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Australia’s most in-demand jobs revealed as skills shortage leaves popular occupations desperate

The most in-demand jobs in Australia are revealed as the nation’s dire skills shortage leaves a number of popular occupations desperate for workers

  • Almost a third of occupations in Australia are experiencing worker shortages 
  • There are 301,000 job vacancies as economy recovers from Covid pandemic 
  • The worst hit is nursing, with 9,266 vacancies, according to a new report
  • Computer programming, aged care and construction management also hit

Almost a third of all occupations in Australia are experiencing worker shortages – as the nation looks to other countries to fill our hundreds of thousands of job vacancies.  

Australia currently has 301,000 jobs up for grabs as the economy recovers from the Covid pandemic, with the shortage of skilled workers now stretching across 286 occupations.

Though the overall list of jobs experiencing severe shortages has blown out to 31 per cent, the situation is far worse in some areas than others. 

The worst hit is nursing, with 9,266 vacancies, according to a National Skills Commission (NSC) report released before a state and federal jobs meeting on Thursday.

The nursing shortage is followed by computer programming (7,841 vacancies), aged and disability care (5,101) and construction managers (4,948). 

There are more nursing vacancies in Australia than in any other occupation. Pictured are two nurses at Gold Coast University Hospital

Childcare workers, motor mechanics, retail managers, chefs, business analysts and metal fitters make up the rest of the top 10 in-demand occupations. 

‘The staggering jump in occupations listed reinforces the urgent need to tackle skills shortages,’ Skills Minister Brendan O’Connor told the Sydney Morning Herald ahead of a meeting with his state counterparts in Melbourne.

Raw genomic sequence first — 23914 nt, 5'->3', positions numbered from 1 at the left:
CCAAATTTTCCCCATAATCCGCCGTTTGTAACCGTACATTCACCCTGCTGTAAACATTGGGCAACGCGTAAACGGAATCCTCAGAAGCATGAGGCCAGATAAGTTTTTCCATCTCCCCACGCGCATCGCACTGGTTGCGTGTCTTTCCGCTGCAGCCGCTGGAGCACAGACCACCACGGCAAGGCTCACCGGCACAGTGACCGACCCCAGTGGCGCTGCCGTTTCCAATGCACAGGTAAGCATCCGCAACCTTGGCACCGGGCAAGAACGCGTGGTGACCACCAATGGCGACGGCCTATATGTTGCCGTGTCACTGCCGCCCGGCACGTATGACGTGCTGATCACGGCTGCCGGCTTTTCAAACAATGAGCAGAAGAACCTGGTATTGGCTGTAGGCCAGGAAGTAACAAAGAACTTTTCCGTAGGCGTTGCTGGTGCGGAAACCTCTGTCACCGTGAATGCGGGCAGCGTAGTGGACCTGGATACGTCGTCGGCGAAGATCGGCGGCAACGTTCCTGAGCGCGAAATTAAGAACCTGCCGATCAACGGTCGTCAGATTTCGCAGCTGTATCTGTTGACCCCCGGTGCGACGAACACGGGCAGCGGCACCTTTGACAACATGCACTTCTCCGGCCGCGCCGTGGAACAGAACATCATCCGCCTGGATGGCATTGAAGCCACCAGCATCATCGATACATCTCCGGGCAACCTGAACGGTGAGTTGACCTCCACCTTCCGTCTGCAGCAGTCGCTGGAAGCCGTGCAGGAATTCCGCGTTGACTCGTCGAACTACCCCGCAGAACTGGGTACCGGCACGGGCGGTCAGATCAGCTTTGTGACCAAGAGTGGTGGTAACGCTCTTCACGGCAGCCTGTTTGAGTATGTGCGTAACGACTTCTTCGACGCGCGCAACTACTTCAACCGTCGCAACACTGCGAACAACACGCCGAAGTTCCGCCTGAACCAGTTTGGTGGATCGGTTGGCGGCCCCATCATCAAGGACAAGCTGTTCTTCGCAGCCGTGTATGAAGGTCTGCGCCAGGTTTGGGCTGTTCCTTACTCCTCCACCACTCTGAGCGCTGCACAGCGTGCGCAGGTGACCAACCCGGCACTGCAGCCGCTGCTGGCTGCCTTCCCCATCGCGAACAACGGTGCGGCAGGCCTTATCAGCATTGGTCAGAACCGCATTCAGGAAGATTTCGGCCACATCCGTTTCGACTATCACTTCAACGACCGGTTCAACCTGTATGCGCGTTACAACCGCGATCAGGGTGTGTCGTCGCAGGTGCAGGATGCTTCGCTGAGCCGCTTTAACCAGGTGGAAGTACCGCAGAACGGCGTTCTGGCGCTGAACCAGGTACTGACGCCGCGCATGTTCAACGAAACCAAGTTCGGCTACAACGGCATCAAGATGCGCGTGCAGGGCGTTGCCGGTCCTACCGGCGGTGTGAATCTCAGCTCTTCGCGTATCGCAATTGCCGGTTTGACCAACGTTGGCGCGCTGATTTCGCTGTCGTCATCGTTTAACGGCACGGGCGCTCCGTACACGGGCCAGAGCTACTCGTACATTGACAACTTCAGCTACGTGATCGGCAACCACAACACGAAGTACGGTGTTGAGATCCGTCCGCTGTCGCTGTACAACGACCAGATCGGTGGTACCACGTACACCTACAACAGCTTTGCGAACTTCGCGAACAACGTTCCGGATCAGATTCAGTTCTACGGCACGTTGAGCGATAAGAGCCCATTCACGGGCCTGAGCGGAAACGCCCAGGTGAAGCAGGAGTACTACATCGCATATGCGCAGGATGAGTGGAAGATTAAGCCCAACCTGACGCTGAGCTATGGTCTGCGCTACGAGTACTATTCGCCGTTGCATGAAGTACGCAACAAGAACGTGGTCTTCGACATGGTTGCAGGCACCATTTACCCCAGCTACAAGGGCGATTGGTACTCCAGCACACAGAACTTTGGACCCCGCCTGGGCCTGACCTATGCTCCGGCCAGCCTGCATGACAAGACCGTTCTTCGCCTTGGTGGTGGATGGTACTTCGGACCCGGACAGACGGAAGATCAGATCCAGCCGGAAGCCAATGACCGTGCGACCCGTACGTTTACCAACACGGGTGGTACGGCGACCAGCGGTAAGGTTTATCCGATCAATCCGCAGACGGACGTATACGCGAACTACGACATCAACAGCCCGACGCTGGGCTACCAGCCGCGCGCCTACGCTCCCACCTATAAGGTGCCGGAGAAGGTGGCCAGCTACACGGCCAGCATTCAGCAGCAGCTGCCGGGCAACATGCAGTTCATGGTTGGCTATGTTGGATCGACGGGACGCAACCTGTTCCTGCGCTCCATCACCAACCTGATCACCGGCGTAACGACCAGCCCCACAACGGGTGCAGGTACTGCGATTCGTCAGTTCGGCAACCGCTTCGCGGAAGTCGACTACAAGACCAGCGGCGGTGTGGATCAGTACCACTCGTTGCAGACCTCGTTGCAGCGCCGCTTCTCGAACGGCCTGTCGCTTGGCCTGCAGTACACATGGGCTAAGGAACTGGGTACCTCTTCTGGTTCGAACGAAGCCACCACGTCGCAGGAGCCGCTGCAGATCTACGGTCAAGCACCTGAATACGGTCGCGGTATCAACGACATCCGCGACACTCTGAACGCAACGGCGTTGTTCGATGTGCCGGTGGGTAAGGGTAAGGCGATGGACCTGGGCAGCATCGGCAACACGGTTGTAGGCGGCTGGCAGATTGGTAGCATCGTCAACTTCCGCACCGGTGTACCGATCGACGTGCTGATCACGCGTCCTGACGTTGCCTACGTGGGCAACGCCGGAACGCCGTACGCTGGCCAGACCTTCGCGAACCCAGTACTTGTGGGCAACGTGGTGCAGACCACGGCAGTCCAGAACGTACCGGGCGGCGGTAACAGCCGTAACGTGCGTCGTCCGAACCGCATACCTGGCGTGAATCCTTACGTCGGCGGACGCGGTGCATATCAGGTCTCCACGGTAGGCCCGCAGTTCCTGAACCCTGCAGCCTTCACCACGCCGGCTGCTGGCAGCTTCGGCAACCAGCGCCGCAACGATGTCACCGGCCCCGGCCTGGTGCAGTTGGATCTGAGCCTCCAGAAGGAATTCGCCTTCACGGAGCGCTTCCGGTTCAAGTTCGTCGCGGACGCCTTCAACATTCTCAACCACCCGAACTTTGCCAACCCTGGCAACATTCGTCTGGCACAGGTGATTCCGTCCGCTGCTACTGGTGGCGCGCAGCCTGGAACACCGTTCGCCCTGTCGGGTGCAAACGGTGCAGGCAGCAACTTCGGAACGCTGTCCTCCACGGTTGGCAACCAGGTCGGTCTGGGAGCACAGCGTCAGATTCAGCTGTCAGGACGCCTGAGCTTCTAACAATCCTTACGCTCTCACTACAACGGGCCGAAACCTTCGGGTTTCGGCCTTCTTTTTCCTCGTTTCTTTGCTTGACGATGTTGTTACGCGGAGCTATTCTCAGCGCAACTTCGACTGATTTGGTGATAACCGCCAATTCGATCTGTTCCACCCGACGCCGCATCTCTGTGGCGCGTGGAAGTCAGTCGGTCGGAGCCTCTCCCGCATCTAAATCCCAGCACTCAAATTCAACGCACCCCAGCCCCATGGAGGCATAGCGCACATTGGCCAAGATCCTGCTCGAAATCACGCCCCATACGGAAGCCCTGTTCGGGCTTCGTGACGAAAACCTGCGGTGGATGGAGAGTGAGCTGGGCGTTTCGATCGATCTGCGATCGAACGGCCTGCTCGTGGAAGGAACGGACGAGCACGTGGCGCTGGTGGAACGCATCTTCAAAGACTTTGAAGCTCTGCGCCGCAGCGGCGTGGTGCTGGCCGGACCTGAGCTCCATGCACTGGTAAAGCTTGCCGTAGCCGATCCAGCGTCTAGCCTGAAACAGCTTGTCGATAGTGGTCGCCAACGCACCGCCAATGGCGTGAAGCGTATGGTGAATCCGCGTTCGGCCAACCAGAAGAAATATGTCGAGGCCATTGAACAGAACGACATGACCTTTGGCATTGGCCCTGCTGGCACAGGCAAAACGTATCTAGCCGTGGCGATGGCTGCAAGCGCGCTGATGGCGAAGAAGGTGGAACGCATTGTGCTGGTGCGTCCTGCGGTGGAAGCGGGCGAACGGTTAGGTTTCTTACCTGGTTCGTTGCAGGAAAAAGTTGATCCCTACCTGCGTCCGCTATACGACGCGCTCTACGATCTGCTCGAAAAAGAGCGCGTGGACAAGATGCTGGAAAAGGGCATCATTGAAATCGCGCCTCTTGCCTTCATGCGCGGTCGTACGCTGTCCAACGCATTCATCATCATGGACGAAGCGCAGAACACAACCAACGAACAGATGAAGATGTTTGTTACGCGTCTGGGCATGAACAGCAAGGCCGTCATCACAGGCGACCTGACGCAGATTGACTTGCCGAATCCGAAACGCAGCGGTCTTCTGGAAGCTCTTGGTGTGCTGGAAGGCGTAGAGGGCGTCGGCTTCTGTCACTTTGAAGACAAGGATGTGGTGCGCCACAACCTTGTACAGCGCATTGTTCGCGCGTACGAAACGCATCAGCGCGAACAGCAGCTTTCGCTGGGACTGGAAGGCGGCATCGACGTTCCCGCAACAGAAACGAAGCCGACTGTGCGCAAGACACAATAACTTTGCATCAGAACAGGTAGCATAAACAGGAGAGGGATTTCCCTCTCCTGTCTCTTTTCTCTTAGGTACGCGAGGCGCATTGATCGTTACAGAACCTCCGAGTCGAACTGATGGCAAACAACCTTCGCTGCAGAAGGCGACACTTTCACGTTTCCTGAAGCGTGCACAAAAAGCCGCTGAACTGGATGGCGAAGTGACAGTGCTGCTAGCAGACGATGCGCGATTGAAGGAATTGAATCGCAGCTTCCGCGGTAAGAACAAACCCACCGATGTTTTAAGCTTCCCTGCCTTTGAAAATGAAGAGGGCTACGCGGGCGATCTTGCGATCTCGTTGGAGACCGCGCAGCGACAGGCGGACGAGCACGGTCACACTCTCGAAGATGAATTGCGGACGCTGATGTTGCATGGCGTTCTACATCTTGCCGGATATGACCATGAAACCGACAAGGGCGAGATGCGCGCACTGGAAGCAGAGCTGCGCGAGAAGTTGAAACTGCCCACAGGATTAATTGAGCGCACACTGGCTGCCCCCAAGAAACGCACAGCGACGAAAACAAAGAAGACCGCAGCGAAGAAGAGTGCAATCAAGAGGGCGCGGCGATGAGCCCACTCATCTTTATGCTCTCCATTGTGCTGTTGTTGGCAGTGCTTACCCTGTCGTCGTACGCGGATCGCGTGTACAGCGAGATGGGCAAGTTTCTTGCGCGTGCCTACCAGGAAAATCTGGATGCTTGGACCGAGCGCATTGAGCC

The ministers will discuss a five year funding plan worth up to $3.7billion, which is a holdover from the defeated Coalition government which could not reach an agreement with the states over how the money would be spent. 

Though a final deal is unlikely to be reached on Friday, more details of the $1.1billion promised to fund an extra 180,000 fee-free TAFE places may be announced. 

The funding was agreed at last month’s Jobs and Skills Summit in Canberra. 

With Australia recovering quicker from the pandemic and being less affected by the war in Ukraine than many countries, there were 301,000 job vacancies in August. 

This was a rise of 37 per cent on job vacancies a year earlier, and skilled worker shortage is putting pressure points on the federal budget to be handed down on October 25. 

The NSC report revealed 129 occupations have been added to the skills shortage list in the past year.

The new additions include beauty salon managers, teachers, neurosurgeons, blacksmiths, meat boners, slaughterers, bus drivers and scaffolders. 

Construction managers (pictured) and civil engineers are on Australia's list of skills shortages

Construction managers (pictured) and civil engineers are on Australia’s list of skills shortages

‘The past year has shown a significant tightening in the Australian labour market, and the findings of the 2022 (list) reflect this, with a large proportion of diverse occupations in shortage,’ the report says.

‘The ongoing effects of Covid-19, along with the changing economic landscape, have influenced a range of challenges in many occupations.’

Jobs with the highest vacancy rates in Australia 

Registered nurses – 9,266 vacancies

Software and applications programmers – 7,841 vacancies

Aged and disabled carers – 5,101 vacancies 

Construction managers – 4,948 vacancies

Child carers – 4,549 vacancies

Motor mechanics – 4,316 vacancies

Retail managers – 4,244 vacancies

Chefs – 4,141 vacancies

There are 7,841 vacancies in the software and applications programmer sector in Australia. Pictured is a woman using a computer screen

There are 7,841 vacancies in the software and applications programmer sector in Australia. Pictured is a woman using a computer screen

ICT business and systems analysts – 3,830 vacancies

Metal fitters and machinists – 3,565 vacancies

Cooks – 3,438 vacancies

Electricians – 3,396 vacancies

Civil engineering professionals – 3,268 vacancies

Contract, program and project administrators – 2,842 vacancies

General practitioners and resident medical officers – 2,306 vacancies

Early childhood (pre-primary school) teachers – 2,253 vacancies

Physiotherapists – 1,482 vacancies

Mining engineers – 1,048 vacancies

Gardeners – 1,038 vacancies

Auditors, company secretaries and corporate treasurers – 868 vacancies

Source: Australian Government 

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